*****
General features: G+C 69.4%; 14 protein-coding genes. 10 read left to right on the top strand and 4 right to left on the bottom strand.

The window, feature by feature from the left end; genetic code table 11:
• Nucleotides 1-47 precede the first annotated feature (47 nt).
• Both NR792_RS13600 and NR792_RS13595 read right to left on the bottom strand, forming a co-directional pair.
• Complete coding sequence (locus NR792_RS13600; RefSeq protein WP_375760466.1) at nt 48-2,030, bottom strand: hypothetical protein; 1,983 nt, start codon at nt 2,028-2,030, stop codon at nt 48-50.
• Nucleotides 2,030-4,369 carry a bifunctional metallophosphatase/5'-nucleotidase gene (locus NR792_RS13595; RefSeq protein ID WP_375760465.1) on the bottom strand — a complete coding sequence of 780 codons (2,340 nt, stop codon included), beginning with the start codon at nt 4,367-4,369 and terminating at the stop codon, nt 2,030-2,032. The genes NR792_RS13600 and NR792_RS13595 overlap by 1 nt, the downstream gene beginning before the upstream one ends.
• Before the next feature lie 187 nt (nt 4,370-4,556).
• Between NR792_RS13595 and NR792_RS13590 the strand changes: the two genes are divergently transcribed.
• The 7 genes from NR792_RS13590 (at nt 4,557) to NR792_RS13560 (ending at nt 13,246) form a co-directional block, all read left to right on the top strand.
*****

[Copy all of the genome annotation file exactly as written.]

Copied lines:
General features: G+C 69.4%; 14 protein-coding genes. 10 read left to right on the top strand and 4 right to left on the bottom strand.

The window, feature by feature from the left end; genetic code table 11:
• Nucleotides 1-47 precede the first annotated feature (47 nt).
• Both NR792_RS13600 and NR792_RS13595 read right to left on the bottom strand, forming a co-directional pair.
• Complete coding sequence (locus NR792_RS13600; RefSeq protein WP_375760466.1) at nt 48-2,030, bottom strand: hypothetical protein; 1,983 nt, start codon at nt 2,028-2,030, stop codon at nt 48-50.
• Nucleotides 2,030-4,369 carry a bifunctional metallophosphatase/5'-nucleotidase gene (locus NR792_RS13595; RefSeq protein ID WP_375760465.1) on the bottom strand — a complete coding sequence of 780 codons (2,340 nt, stop codon included), beginning with the start codon at nt 4,367-4,369 and terminating at the stop codon, nt 2,030-2,032. The genes NR792_RS13600 and NR792_RS13595 overlap by 1 nt, the downstream gene beginning before the upstream one ends.
• Before the next feature lie 187 nt (nt 4,370-4,556).
• Between NR792_RS13595 and NR792_RS13590 the strand changes: the two genes are divergently transcribed.
• The 7 genes from NR792_RS13590 (at nt 4,557) to NR792_RS13560 (ending at nt 13,246) form a co-directional block, all read left to right on the top strand.